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I'm looking at the product Aptimize Website Accelerator, which is an ISAPI filter that will concatenate files, minify css/javascript, and more. Does anyone have experience with this product, or any other "all-in-one" solutions?

I'm interesting in knowing whether something like this would be good long-term, or would manually setting up all the components (integrate YUICompress into the build process, setting up gzip compression, tweaking expiration headers, etc...) be more beneficial?

An all-in-one solution like this looks very tempting, as it could save a lot of time if our website is "less than optimal". But how efficient are these products? Would setting up the components manually generate better results? Or would the gap between the all-in-one solution and manually setting up the component be so small, that it's negligible?

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3 Answers 3

up vote 2 down vote accepted

To get started I think you will find an all in one pretty good. But as time goes by if your site has a degree of complexity to it I think you could find that you want more control.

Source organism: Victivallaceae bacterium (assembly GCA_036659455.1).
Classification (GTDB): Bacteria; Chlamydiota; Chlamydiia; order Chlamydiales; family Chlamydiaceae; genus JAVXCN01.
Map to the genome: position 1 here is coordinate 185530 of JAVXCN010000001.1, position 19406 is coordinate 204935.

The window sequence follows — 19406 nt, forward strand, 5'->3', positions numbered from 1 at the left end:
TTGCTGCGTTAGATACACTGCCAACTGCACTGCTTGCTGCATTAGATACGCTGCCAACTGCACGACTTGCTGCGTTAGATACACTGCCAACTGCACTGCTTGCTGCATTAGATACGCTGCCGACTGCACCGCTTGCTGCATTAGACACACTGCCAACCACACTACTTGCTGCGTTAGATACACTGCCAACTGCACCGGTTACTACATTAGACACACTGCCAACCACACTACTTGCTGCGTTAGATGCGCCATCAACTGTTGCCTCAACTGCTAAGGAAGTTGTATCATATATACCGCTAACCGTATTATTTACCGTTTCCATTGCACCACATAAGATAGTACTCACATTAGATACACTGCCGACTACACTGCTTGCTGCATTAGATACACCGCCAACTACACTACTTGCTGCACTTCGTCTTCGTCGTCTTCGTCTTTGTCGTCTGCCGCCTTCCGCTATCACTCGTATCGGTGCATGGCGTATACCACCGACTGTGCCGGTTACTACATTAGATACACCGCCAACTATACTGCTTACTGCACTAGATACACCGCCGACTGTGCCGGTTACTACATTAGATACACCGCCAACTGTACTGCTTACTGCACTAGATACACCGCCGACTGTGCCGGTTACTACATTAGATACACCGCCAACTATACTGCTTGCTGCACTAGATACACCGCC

For instance, I use certain JS files that can't be minified because of the format of the javascript within it (note this is a 3rd party file that I don't want to change). Hence having control over what is 'handled' is extremely important.

Another point in case, we use tend to combine our JS files using a script manager which produces ashx pages. As far as I know not all 'all in one solutions' cater for this. Also the script manager already alters the headers in accordance with the cache settings that I configure for it.

Another example with compression is that if you have a lot of traffic depending on the type and size of the content being severed, you want to use different levels of compression. I think I remember a post by Jeff Atwood talking about what they went through for SO and the fact that they needed a far amount of control over the compression.